Even 60 years after her death, Marilyn Monroe still fascinates. In her autobiography Unfinished Confession, she recounts her life and confides her moods. Throughout the pages of her poignant and often moving story, the portrait of a woman aware of herself, her image and the reality that surrounds her emerges. Far from being naive, as many have too often imply, we rather discover an intelligent woman, eager to know, lucid and ambitious, but probably too emotional. It is this sensitive sensitivity that will cross his life and will end up losing it.
It took several years to see this book published in French. Now available in a new updated and illustrated edition, her autobiography, the only one by her hand, is Marilyn who reveals herself directly to us. She wanted to leave behind her vision of the world, that of Hollywood in particular, as cruel as it could be. To carry out his project, the enigmatic icon who disappeared at the age of 36, called on the writer Ben Hecht to accompany him in the writing of his memoirs. At the time, she was only 28 years old, but already had a whole past behind her and a lot of experience with already twenty films to her credit.
Then, she would abruptly end this project. Something was wrong. Wanting all the same that her confidences can see the light of day, she will give her manuscript to her friend and photographer, Milton Greene who will take charge of the rest of the project.
Her story is told chronologically from her childhood, her mother's hospitalization, struggling with mental health issues, and her financially disadvantaged adoptive parents. A foster family childhood that no one would envy. Marilyn was afraid of sinking into madness like her mother. As a child, she lacks love, and this will be confirmed throughout her life, even with the men she will marry.
Despite the lack of role models around her, Marilyn is an ambitious, curious and intelligent little girl who wants to climb the ladder of success. Already, in adolescence, she becomes aware of her sex appeal and everything will begin in her perception of things.
The Hollywood universe
We We all knew from the start that in the Hollywood cinematic universe, the great producers, those who pull the strings of the game and move the pawns, are not all compassionate souls. For Marilyn, who has suffered a lot from it, it's even worse.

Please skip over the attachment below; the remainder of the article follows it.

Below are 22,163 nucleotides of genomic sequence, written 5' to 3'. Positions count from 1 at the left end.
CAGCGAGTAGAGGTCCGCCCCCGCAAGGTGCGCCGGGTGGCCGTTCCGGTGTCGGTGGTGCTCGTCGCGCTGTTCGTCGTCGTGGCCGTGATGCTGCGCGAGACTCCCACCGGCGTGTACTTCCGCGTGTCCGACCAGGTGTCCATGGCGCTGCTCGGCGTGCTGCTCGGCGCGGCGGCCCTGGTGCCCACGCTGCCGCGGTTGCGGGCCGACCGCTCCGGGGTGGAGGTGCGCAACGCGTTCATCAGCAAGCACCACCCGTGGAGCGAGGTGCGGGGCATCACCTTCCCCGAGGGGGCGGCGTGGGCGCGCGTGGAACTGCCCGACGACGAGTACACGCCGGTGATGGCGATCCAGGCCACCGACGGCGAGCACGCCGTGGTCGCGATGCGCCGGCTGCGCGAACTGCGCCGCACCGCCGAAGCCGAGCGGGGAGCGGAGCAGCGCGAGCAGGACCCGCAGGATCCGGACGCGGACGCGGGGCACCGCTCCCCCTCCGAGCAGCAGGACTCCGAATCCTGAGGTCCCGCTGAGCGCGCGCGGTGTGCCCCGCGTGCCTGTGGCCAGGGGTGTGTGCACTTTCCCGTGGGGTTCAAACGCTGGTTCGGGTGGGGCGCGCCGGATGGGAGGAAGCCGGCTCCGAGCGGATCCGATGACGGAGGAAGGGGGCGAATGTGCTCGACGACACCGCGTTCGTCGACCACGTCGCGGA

“In Hollywood, a young girl's virtue matters far less than the style of her hairstyle. You are judged on your appearance, not on anything else. Hollywood is a place where they offer you a thousand dollars for a kiss and fifty cents for your soul. I know, I've turned down the first offer enough times and held on for the fifty cents,” pleads the film's star, Gentlemen Prefer Blondes.
The misogynistic universe of the film industry of the 1950s is merciless towards Marilyn, who is often treated as a nobody, even if it is she who becomes a machine to make millions for the producers. She is well aware that men have much more when it comes to signing a contract.
The wickedness, the cruelty to which she is subjected destabilizes her, already that she is very fragile. The drugs will, unfortunately, become her lifeline to which she clings. A crutch that will, sadly, get the better of his sanity.
The amusing side of this book is undoubtedly its lucidity on its charm which always operates, with men of course. Marilyn tells, always in her own words, how good she is at making herself hated by women. “Especially married women,” she says. “They were all jealous whenever she exchanged even a few words with their husband, even in public at a reception,” she reports.
The film star of the time is recognized as a provocative woman not only her sexy outfits which reveals as much as possible of what is usually hidden. Her words and gestures only add to the image she projects, quite consciously. She believes she can achieve her goals this way, by standing out from the others. Moreover, she is very pretty. Thus, she has all the aces in her game to advance on the path to glory in this artificial world. But at what price?
An excellent book, which makes us discover the real Marilyn, without filter.
All the same, a pity that her confidences remain unfinished, we would have liked everything know until the end…
The book is punctuated with magnificent photos of Marilyn, taken from Milton Green's portfolio, restored by her son, Joshua Greene.
- Unfinished Confession
- Marilyn Monroe and Joshua Greene
- Robert Laffont Editions
- 228 pages